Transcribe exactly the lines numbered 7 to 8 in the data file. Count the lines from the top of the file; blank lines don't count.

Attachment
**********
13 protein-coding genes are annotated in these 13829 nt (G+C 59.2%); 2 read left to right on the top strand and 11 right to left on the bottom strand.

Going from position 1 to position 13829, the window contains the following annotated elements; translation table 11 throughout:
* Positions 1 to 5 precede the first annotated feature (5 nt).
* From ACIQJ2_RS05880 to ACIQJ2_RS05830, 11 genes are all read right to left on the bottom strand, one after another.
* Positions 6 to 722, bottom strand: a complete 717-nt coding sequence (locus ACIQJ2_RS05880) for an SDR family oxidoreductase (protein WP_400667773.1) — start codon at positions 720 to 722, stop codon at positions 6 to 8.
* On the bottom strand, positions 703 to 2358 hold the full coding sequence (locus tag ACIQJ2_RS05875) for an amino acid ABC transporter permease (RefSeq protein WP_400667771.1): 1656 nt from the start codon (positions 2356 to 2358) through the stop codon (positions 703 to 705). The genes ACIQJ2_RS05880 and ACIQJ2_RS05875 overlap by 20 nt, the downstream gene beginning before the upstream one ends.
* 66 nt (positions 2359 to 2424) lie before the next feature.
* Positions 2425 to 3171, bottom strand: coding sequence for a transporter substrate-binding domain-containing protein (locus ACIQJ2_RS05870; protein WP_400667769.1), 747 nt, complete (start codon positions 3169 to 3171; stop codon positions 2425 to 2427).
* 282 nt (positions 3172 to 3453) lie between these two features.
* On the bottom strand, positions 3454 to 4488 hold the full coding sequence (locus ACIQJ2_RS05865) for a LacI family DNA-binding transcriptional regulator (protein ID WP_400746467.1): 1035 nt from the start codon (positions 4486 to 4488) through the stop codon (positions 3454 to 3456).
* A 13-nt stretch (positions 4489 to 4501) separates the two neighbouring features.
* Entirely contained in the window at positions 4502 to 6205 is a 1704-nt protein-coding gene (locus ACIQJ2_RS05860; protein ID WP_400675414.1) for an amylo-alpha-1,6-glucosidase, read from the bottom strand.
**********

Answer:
* 66 nt (positions 2359 to 2424) lie before the next feature.
* Positions 2425 to 3171, bottom strand: coding sequence for a transporter substrate-binding domain-containing protein (locus ACIQJ2_RS05870; protein WP_400667769.1), 747 nt, complete (start codon positions 3169 to 3171; stop codon positions 2425 to 2427).